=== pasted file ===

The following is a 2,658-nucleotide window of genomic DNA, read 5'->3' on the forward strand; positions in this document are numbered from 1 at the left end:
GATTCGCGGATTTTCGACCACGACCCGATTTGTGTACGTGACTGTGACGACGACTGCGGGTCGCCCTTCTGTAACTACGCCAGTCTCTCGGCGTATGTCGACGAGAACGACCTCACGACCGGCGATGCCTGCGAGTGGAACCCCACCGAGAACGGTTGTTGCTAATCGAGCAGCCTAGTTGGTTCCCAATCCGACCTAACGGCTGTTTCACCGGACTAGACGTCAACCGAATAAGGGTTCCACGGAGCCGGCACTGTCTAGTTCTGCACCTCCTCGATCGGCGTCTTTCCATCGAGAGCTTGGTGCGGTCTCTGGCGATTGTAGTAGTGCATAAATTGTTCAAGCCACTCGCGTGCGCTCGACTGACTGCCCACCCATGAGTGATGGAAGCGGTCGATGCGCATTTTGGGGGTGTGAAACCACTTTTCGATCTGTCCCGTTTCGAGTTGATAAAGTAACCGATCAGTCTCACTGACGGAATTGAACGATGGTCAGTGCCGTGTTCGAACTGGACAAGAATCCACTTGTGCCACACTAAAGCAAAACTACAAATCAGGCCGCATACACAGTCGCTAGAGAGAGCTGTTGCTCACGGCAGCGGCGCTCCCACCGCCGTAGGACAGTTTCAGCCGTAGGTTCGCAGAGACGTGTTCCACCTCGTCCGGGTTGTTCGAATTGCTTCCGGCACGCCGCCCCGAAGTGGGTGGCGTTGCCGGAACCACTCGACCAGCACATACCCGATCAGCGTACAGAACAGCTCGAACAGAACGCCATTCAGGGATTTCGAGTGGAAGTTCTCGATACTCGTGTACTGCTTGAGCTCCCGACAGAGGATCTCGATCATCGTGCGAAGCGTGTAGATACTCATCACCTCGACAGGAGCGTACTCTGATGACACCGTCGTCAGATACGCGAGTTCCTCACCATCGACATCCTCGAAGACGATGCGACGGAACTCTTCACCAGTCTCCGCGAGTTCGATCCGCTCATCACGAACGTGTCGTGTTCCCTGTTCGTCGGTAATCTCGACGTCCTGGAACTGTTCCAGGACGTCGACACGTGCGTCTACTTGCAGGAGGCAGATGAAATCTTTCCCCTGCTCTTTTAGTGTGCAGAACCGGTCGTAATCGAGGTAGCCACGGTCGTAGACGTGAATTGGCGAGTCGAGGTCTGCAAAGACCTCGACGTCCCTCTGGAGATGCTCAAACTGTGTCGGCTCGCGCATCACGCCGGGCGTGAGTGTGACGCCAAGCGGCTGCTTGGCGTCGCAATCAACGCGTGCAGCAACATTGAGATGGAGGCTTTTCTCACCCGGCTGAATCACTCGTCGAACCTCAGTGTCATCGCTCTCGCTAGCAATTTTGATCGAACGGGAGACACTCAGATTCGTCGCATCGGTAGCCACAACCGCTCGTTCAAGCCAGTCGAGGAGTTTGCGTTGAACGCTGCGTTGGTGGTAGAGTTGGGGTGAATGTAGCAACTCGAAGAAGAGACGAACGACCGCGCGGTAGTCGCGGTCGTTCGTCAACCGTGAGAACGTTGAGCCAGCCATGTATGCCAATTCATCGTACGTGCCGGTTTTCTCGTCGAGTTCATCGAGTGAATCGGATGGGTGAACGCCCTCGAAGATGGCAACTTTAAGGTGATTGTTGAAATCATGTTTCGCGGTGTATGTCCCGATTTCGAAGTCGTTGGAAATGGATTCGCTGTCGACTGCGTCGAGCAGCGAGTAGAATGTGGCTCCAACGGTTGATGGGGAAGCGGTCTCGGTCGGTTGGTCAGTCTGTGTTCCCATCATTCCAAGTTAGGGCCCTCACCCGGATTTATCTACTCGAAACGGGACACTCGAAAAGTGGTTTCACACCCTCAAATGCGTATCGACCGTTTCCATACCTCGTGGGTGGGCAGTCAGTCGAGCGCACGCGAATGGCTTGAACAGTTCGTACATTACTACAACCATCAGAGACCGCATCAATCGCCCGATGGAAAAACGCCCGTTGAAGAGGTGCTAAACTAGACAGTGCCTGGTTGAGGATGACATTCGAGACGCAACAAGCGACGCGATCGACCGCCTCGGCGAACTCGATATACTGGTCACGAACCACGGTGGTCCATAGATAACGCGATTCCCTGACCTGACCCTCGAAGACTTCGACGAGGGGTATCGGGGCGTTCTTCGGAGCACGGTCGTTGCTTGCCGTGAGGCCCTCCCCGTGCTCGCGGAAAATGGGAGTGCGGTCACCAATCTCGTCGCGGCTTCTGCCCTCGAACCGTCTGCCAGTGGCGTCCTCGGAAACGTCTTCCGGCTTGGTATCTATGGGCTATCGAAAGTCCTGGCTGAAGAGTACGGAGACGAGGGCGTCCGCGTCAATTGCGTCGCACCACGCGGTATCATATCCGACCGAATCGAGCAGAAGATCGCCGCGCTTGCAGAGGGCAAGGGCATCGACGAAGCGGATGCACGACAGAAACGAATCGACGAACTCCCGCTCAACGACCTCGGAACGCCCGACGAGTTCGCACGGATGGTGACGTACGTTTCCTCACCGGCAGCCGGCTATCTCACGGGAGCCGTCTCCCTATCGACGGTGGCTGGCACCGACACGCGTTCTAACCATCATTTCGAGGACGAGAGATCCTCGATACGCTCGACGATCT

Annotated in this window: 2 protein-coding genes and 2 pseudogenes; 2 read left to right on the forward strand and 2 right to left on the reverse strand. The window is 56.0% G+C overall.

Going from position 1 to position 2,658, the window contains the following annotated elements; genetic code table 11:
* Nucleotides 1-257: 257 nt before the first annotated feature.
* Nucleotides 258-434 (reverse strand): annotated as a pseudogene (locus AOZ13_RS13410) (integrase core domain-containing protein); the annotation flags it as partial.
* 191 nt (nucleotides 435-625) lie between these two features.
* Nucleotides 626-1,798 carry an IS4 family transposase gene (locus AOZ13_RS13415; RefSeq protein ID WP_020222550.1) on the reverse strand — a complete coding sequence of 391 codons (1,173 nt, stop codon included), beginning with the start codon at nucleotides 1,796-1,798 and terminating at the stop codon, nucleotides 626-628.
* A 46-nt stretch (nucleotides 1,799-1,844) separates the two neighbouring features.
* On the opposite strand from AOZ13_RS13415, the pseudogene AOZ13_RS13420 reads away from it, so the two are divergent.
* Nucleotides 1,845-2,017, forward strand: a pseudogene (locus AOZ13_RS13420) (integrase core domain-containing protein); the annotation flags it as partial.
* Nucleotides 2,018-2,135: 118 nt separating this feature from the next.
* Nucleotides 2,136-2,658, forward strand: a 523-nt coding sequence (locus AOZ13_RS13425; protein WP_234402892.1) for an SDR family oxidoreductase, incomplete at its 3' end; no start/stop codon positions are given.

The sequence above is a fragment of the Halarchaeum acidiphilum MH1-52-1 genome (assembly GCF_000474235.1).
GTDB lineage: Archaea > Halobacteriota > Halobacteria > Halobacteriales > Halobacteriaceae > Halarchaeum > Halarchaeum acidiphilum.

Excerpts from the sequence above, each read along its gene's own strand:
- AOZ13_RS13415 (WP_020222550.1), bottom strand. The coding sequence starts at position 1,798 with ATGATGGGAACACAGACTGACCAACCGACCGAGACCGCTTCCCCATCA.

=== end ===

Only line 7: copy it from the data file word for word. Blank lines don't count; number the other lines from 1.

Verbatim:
* 191 nt (nucleotides 435-625) lie between these two features.